|Intro||American actor, comedian, director and producer|
|A.K.A.||Danny de Vito, Dany De Vito, Daniel Michael DeVito|
|Countries||United States of America|
|Occupations||Comedian Television actor Film actor Film director Film producer Dub actor Voice actor Actor|
|Birth||17 November 1944 (Neptune Township)|
|Education||American Academy of Dramatic Arts|
Daniel Michael DeVito Jr. (born November 17, 1944) is an American actor and filmmaker. He gained prominence for his portrayal of the taxi dispatcher Louie De Palma in the television series Taxi (1978–1983), which won him a Golden Globe and an Emmy.
A major film star, he is known for his roles in Tin Men, Throw Momma from the Train, One Flew Over the Cuckoo's Nest, Ruthless People, Man on the Moon, Terms of Endearment, Romancing the Stone, Twins, Batman Returns, Look Who's Talking Now, Big Fish, Other People's Money, Get Shorty, Be Cool and L.A. Confidential, and for his voiceover in such films as Space Jam, Hercules and The Lorax.
DeVito and Michael Shamberg founded Jersey Films. Soon afterwards, Stacey Sher became an equal partner. The production company is known for films such as Pulp Fiction, Garden State, and Freedom Writers. DeVito also owned Jersey Television, which produced the Comedy Central series Reno 911!. DeVito and wife Rhea Perlman starred together in his 1996 film Matilda, based on Roald Dahl's children's novel. DeVito was also one of the producers nominated for an Academy Award for Best Picture for Erin Brockovich.
He stars as Frank Reynolds on the FX and FXX sitcom It's Always Sunny in Philadelphia. He directed, produced and appeared in graphic, short, horror films for his Internet venture The Blood Factory.
DeVito's short stature is the result of multiple epiphyseal dysplasia (Fairbank's disease), a rare genetic disorder that affects bone growth in those afflicted.
DeVito was born in Neptune Township, New Jersey, the son of Daniel DeVito Sr., a small business owner, and Julia DeVito (née Moccello). He grew up in a family of five, with his parents and two older sisters. He is of Italian descent; his family is originally from San Fele, Basilicata. He was raised in Asbury Park, New Jersey.
DeVito was raised as a Catholic and attended Oratory Preparatory School, a boarding school in Summit, New Jersey, graduating in 1962. He went to the boarding school when he was 14 after he persuaded his father to send him there to keep him out of trouble. After leaving the boarding school, he trained at the American Academy of Dramatic Arts, from which he graduated in 1966. In his early theater days, he performed with the Colonnades Theater Lab, at the Eugene O'Neill Theater Center in Waterford, Connecticut, and, along with his future wife, Rhea Perlman, appeared in plays produced by the Westbeth Playwrights Feminist Collective.
DeVito played Martini in the 1975 film One Flew Over the Cuckoo's Nest, reprising his role from the 1971 off-Broadway play of the same title. He gained fame in 1978 playing Louie De Palma, the short but domineering dispatcher for the fictional Sunshine Cab Company, on the hit TV show Taxi. After Taxi ended, DeVito began a successful film career, starting with roles in 1983's Terms of Endearment, as the comic rogue in the romantic adventure Romancing the Stone, starring Michael Douglas and Kathleen Turner, and its 1985 sequel, The Jewel of the Nile. In 1986, DeVito starred in Ruthless People with Bette Midler and Judge Reinhold, and in 1987, he made his feature-directing debut with the dark comedy Throw Momma from the Train, in which he starred with Billy Crystal and Anne Ramsey. Two years later, DeVito reunited with Douglas and Turner in The War of the Roses, which he directed and in which he co-starred.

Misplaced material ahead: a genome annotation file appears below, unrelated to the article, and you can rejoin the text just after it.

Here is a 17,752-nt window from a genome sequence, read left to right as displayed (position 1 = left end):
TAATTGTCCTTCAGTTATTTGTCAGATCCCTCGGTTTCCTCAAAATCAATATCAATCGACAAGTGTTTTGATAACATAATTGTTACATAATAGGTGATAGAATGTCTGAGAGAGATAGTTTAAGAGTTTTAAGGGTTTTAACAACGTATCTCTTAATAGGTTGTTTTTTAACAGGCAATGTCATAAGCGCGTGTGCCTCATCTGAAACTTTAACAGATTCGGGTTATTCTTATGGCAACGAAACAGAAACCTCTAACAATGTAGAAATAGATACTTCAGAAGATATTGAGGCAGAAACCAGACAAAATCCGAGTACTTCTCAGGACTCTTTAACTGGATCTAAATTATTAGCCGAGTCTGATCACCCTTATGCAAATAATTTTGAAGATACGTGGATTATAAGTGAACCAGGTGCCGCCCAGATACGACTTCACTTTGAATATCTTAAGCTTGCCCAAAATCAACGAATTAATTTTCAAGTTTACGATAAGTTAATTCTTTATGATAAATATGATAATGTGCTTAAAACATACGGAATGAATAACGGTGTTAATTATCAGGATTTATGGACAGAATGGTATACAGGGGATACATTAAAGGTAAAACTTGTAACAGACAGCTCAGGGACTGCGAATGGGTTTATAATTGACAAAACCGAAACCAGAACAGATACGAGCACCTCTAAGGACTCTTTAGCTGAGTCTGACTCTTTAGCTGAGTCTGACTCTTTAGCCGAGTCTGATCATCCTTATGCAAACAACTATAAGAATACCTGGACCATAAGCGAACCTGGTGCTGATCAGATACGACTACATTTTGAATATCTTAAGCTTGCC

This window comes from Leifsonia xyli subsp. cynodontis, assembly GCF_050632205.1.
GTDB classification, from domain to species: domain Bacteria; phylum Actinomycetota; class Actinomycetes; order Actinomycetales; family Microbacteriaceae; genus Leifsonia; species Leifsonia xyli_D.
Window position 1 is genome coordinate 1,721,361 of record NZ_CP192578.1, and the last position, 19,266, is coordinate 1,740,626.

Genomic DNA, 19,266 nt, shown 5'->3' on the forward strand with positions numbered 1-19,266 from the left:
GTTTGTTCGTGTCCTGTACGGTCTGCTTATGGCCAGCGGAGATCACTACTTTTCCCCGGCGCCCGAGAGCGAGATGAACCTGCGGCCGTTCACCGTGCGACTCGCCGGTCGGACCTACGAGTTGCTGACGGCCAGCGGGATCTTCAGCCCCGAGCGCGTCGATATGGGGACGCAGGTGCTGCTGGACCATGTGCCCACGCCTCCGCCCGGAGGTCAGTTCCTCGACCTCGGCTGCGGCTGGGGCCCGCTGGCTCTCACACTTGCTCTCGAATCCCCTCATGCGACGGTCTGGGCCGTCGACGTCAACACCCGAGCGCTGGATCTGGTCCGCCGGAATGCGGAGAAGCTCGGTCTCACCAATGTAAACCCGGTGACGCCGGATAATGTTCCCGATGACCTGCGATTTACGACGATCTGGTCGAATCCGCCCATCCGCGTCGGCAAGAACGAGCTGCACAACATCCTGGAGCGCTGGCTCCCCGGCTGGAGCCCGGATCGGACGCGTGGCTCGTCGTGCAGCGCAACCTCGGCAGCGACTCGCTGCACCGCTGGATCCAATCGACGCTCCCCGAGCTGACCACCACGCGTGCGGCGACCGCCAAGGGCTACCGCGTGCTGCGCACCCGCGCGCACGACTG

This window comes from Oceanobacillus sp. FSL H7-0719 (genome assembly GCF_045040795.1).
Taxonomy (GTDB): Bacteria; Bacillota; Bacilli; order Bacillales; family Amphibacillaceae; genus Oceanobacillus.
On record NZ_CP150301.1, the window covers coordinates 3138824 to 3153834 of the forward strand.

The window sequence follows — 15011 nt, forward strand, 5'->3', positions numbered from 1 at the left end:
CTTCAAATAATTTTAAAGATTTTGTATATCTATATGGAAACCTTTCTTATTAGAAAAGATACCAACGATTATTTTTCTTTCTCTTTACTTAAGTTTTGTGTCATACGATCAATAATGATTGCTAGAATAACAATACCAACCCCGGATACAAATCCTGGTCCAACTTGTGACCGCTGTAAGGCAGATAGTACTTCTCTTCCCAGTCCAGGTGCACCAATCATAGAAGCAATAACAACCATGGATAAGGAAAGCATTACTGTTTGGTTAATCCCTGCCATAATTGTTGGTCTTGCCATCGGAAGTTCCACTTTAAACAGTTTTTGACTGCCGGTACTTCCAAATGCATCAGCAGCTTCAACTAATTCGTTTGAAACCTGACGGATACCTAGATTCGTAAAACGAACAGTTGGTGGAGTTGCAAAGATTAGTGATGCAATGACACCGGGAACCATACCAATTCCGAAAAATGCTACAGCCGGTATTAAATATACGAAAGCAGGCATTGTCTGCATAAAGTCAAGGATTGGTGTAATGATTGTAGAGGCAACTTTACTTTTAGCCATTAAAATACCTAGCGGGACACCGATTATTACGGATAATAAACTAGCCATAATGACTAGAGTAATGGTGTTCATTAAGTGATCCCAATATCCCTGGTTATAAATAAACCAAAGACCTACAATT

DeVito's work during this time includes Other People's Money with Gregory Peck, director Barry Levinson's Tin Men as a competitive rival salesman to Richard Dreyfuss' character, two co-starring vehicles with Arnold Schwarzenegger (the comedies Twins and Junior), and playing The Penguin as a deformed sociopath in director Tim Burton's Batman Returns (1992) as well in the 1996 film adaptation Matilda in which he played the villainous car dealer and Matilda's father Harry Wormwood.
Although generally a comic actor, DeVito expanded into dramatic roles with The Rainmaker (1997), Hoffa (1992), which he directed and in which he co-starred with Jack Nicholson, Jack the Bear (1993), L.A. Confidential, The Big Kahuna, and Heist (2001), as a gangster nemesis of Joe Moore (Gene Hackman).
DeVito has an interest in documentaries: In 2006, he began a partnership with Morgan Freeman's company ClickStar, on which he hosts a documentary channel called Jersey Docs. He was also interviewed in the documentary Revenge of the Electric Car, about his interest in and ownership of electric vehicles.
In April 2012, DeVito made his West End acting debut in a revival of the Neil Simon play The Sunshine Boys as Willie Clark - alongside Richard Griffiths. The play previewed at the Savoy Theatre in London from 27 April 2012, opened on 17 May and played a limited 12-week season until 28 July.